The type_desc column in the WHERE clause specifies the object type (SQL_STORED_PROCEDURE), and the state column indicates that the object should be enabled (1), rather than disabled (0). Figure 3 shows the results returned on my system.

Figure 3. Stored procedures in the surface area configuration

The database_name value indicates which database contains the object. The possible values include master, msdb, and mssqlsystemresource (a read-only database that contains all the system objects).

 

Database-Level Catalog Views

Many of the database-level catalog views work much like their server-level counterparts, except that they’re specific to the current database. To try out some of these views, first create the Test1 database and then add the Sales schema (which will be used in later examples):

After you create the database, you can run the catalog views within the context of that database. For example, you can use the sys.database_principals view to retrieve details about the existing database principals, and you can use the sys.database_permissions view to retrieve details about assigned database permissions. Similar to what you saw at the server level, you can join these views to see the permissions assigned to specific database principals. For example, the following SELECT statement returns certain types of permissions granted to the public role:

The statement limits the results to permissions in the DATABASE class. However, the view can also return permissions for such classes as OBJECT_OR_COLUMN, SCHEMA, or DATABASE_PRINCIPAL, depending on what permissions have been assigned at the database level. Figure 4 shows the results that the SELECT statement returned on my system.

Figure 4. Database permissions granted to the public role

One way to check effective permissions without writing scripts yourself is to use Redgate’s SQL Census. It creates a report of who has access to what on your SQL Servers and makes best practice recommendations, like disabling SA accounts. It’s still in development but it’s a good starting point to check on your SQL Server permissions and undertake any necessary cleaning tasks.

SQL Server also provides database-level catalog views that do not have a server counterpart (and vice versa). For example, you can use the sys.master_key_passwords view to retrieve information about the database master key password, if the password was added by using the sp_control_dbmasterkey_password stored procedure.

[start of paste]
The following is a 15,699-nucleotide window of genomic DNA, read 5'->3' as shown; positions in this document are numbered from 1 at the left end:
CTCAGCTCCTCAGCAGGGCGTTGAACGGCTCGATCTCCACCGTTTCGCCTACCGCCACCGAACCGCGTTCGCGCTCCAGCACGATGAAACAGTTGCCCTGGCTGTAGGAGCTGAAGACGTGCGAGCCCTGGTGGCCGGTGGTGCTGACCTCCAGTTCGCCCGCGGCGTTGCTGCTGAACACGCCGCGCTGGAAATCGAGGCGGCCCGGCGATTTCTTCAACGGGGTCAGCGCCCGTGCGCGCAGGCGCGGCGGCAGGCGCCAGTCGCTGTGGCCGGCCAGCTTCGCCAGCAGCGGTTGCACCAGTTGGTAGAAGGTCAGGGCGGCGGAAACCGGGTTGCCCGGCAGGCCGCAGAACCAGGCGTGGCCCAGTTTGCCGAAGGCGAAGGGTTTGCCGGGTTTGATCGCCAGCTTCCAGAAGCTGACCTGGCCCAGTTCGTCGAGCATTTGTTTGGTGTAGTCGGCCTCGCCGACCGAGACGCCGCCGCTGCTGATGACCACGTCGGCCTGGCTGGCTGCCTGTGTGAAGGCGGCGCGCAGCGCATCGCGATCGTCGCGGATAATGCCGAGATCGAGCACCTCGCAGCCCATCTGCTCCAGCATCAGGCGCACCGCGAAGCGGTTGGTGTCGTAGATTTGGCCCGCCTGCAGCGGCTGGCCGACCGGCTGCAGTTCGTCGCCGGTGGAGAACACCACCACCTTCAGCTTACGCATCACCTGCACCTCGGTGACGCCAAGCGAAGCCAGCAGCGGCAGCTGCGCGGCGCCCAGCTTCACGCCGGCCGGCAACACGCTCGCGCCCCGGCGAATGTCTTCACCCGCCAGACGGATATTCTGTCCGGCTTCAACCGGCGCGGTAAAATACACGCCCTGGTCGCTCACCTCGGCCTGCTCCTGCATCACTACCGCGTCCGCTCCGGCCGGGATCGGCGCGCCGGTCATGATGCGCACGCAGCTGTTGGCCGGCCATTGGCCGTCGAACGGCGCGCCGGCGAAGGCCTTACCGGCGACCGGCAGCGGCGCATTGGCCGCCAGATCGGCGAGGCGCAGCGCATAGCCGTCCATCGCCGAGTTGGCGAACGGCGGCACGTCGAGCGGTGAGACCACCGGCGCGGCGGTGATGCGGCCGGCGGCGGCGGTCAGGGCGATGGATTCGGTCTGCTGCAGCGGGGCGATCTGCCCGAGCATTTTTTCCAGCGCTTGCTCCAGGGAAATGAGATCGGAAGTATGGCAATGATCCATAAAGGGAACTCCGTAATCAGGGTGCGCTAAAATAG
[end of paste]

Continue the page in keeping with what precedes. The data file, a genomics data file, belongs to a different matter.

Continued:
To see how this works, start by creating a database master key in the Test1 database, as shown in the following example (using a stronger password than the one I’ve included here):

After you’ve created the master key, use the sp_control_dbmasterkey_password stored procedure to add a credential that specifies the same password as the one used when creating the database master key:

When SQL Server tries to decrypt the database master key, it first attempts to use the service master key. If this doesn’t work, SQL Server searches the credential store for a master key credential, using that if it exists.

After you’ve created the master key credential, you can use the sys.master_key_passwords view to retrieve information about that credential:

The statement returns only the credential_id and family_guid values, as shown in Figure 5. The family_guid column displays the unique ID assigned to the database when it was originally created.

Figure 5. Configured database master key password

You can also use the sys.credentials view to retrieve credential information, as shown in the following example:

Although the sys.credentials view is a server-level catalog view, you can use it to see credentials created for database master keys. On my system, the SELECT statement returns the results shown in Figure 6.

Figure 6. Credential associated with the Test1 database master key

The results indicate that I have only one credential created on my SQL Server instance, the one for the Test1 database master key. Notice that the credential_id value shown here is the same value shown in Figure 5.

SQL Server also provides the sys.database_scoped_credentials view, which returns a row for each database-scoped credential in the database. The following SELECT statement uses the view within the context of the Test1 database: